Human Rights Human Trafficking Slave Trade Slavery

Slavery: A Human Tragedy and Crime against Humanity

Slavery: A Human Tragedy and Crime against Humanity

Ambassador Curtis A. Ward

Ambassador Curtis A. Ward

Ambassador Curtis A. Ward

(07 December 2017) — The perpetrators of crimes against humanity – human trafficking and slave trade – taking place in Libya must not go unpunished. Many countries had been aware of these egregious acts for some time and had remained silent. The United Nations community, and thus all UN Member States, was warned by the International Organization for Migration (IOM) on April 11, 2017 when Leonard Doyle, chief IOM spokesman in Geneva sounded the alarm. Doyle said then that “Migrants who go to Libya while trying to get to Europe, have no idea of the torture archipelago that awaits them just over the border.”

Doyle said that trafficked victims from several African countries “…become commodities to be bought, sold and discarded when they have no more value.” He pointed out that hundreds of migrants along North African migrant routes are being bought and sold openly in modern day slave markets.

United States political leadership, as well as the leadership of most countries around the world failed to respond with outrage and firm action to end these activities in response to this revelation by the IOM. There has been practically deadly silence from governments around the world on this crime against humanity. Yet the United States ranks countries around the world each year on the levels of action taken by them to prevent and end human trafficking. On this issue the expected moral outrage by the United States is absent. While it might be too much to expect of a State Department in disarray, and from a White House whose moral leadership has been questioned constantly, there is also no outrage from the U.S. Congress.  Also, there is no outrage from members of the Congressional Black Caucus.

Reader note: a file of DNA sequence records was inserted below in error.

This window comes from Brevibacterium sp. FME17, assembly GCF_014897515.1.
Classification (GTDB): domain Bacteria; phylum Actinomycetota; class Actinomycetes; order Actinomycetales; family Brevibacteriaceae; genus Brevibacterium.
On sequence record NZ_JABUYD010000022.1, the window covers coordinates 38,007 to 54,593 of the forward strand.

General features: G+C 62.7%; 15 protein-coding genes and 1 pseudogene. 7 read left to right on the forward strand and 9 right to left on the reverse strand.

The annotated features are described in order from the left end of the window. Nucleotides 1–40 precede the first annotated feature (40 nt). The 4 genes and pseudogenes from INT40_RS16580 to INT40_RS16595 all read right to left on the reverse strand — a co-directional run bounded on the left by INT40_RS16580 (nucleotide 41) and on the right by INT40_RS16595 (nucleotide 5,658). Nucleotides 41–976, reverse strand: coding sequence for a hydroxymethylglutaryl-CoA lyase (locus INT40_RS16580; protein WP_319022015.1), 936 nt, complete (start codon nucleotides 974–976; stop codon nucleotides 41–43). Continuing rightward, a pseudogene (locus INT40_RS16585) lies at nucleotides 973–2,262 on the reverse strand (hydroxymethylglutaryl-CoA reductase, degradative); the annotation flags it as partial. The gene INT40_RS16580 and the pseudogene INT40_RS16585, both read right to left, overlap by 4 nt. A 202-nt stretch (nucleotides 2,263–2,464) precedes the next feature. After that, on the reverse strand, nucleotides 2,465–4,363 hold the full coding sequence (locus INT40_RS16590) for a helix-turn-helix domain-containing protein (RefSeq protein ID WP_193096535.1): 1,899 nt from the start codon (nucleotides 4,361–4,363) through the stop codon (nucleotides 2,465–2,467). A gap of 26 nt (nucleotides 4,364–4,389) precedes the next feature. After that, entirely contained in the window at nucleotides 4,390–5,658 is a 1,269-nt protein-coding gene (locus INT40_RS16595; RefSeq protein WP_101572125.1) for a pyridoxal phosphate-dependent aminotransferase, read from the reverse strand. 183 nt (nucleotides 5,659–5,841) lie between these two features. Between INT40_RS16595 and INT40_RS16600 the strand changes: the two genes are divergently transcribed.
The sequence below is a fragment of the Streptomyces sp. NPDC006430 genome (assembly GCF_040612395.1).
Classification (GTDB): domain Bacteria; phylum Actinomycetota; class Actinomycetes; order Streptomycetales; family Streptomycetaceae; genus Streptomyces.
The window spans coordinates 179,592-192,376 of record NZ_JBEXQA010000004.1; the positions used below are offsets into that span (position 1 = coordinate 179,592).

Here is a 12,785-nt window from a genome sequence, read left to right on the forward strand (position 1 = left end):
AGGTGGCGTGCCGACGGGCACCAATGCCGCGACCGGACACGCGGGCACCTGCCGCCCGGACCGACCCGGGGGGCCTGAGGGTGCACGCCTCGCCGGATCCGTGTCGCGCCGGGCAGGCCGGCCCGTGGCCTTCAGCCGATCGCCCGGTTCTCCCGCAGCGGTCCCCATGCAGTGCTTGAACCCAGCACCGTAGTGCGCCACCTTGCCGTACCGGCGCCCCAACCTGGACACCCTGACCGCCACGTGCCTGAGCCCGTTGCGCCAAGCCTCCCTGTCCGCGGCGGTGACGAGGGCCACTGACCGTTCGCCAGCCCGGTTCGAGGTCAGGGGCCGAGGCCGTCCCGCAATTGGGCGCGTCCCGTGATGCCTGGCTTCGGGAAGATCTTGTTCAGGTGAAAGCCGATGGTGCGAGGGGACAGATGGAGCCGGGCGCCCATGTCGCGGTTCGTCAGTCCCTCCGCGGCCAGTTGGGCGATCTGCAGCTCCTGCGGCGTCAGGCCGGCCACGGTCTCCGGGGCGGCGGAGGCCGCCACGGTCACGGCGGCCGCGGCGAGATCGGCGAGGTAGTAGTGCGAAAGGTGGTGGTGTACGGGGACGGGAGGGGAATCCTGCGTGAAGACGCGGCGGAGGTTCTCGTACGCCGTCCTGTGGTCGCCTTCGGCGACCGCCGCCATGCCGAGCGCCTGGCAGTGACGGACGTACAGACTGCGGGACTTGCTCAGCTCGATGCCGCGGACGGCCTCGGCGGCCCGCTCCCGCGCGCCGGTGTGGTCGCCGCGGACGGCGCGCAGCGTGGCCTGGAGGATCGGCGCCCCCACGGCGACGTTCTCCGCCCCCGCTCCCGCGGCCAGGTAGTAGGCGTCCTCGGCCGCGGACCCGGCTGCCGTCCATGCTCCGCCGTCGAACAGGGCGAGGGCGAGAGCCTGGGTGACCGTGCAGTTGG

The voices of Caribbean governments and CARICOM are virtually non-existent. Had there not been a CNN exposé most would have remained silent. Some are responding now in an attempt to keep pace with the outrage being expressed on social media platforms.

North Africa and the Middle East

North Africa and the Middle East

The UN High Commissioner for Refugees (UNHCR), Filippo Grandi in a briefing to the United Nations Security Council on Libyan slave trade markets, told the Council on November 28, 2017 that more than 116,000 people had crossed the sea from North Africa to Italy in 2017; and refugees were fleeing conflict situations in droves. He stated that the international community’s inability to prevent and resolve conflicts fueled the refugee situation with refugees being exposed to “…grave abuses perpetrated against migrants and refugees along the central Mediterranean routes….” He said, “Compelled to flee, but without legal pathways to safety, refugees are exposed to appalling harm, together with migrants, including torture, rape, sexual exploitation, slavery and other forms of forced labor, which proliferate where governance is weak and transitional criminal networks take root.”

Migrants in cramped cell in Tripoli's Tariq al-Sakka detention facility (UNHCR/Iason Founten photo)

Migrants in cramped cell in Tripoli’s Tariq al-Sikka detention facility (UNHCR/Iason Founten photo)

Lack of governance in Libya provides safe haven for perpetrators of these nefarious acts. Mr. Grandi told the Council there were presently 17,000 refugees and migrants held in detention camps in Libya; and that “many more were held by smugglers and traffickers who are protected by well-known militias.”  William Lacy Swing, Director General of the IOM, also briefing the United Nations Security Council, said that since the Libyan crisis, the IOM had been trying to empty the detention centers in Libya.

I should add here that many of the victims of human trafficking start their journey from Sub-Saharan Africa as part of human smuggling operations and end up as victims of trafficking.  Many are trafficked and held in detention when they are unable to pay exorbitant fees which are increased as they are transferred from one smuggler or trafficker to another. Many end up being sold as slaves to satisfy these fees; many others die even after paying their smugglers.

In 2008-2009, I led a Joint UN-ECOWAS Mission in West Africa to investigate the disappearance of over fifty West Africans who were being smuggled and disappeared in The Gambia. These West Africans were being smuggled from the shores of Senegal to southern Europe. More than 40 were killed in The Gambia as their smugglers decided to end their journey in that country. There was impunity for these heinous acts as there are for most perpetrators.